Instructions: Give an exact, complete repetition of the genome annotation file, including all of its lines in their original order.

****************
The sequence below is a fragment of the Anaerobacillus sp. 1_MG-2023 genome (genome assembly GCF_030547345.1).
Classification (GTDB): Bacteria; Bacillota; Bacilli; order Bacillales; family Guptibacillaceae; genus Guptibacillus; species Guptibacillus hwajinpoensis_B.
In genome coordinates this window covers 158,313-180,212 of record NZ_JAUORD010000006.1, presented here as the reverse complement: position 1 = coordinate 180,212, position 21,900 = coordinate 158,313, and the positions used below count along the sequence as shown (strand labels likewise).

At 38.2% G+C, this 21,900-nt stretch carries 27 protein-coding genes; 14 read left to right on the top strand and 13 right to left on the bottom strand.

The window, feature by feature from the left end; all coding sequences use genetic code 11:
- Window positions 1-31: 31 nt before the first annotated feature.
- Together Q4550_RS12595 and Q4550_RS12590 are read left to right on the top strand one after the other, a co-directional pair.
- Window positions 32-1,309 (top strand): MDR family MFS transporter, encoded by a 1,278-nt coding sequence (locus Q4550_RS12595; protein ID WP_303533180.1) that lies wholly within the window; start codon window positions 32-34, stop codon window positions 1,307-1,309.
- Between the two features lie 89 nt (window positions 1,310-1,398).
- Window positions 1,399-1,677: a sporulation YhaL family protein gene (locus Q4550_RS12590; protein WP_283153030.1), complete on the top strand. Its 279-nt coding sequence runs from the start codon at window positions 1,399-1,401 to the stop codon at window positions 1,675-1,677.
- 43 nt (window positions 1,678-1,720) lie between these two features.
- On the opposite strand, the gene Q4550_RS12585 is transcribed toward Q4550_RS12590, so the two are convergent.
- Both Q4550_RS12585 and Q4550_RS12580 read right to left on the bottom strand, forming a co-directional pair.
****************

The sequence below is a fragment of the Anaerobacillus sp. 1_MG-2023 genome (genome assembly GCF_030547345.1).
Classification (GTDB): Bacteria; Bacillota; Bacilli; order Bacillales; family Guptibacillaceae; genus Guptibacillus; species Guptibacillus hwajinpoensis_B.
In genome coordinates this window covers 158,313-180,212 of record NZ_JAUORD010000006.1, presented here as the reverse complement: position 1 = coordinate 180,212, position 21,900 = coordinate 158,313, and the positions used below count along the sequence as shown (strand labels likewise).

At 38.2% G+C, this 21,900-nt stretch carries 27 protein-coding genes; 14 read left to right on the top strand and 13 right to left on the bottom strand.

The window, feature by feature from the left end; all coding sequences use genetic code 11:
- Window positions 1-31: 31 nt before the first annotated feature.
- Together Q4550_RS12595 and Q4550_RS12590 are read left to right on the top strand one after the other, a co-directional pair.
- Window positions 32-1,309 (top strand): MDR family MFS transporter, encoded by a 1,278-nt coding sequence (locus Q4550_RS12595; protein ID WP_303533180.1) that lies wholly within the window; start codon window positions 32-34, stop codon window positions 1,307-1,309.
- Between the two features lie 89 nt (window positions 1,310-1,398).
- Window positions 1,399-1,677: a sporulation YhaL family protein gene (locus Q4550_RS12590; protein WP_283153030.1), complete on the top strand. Its 279-nt coding sequence runs from the start codon at window positions 1,399-1,401 to the stop codon at window positions 1,675-1,677.
- 43 nt (window positions 1,678-1,720) lie between these two features.
- On the opposite strand, the gene Q4550_RS12585 is transcribed toward Q4550_RS12590, so the two are convergent.
- Both Q4550_RS12585 and Q4550_RS12580 read right to left on the bottom strand, forming a co-directional pair.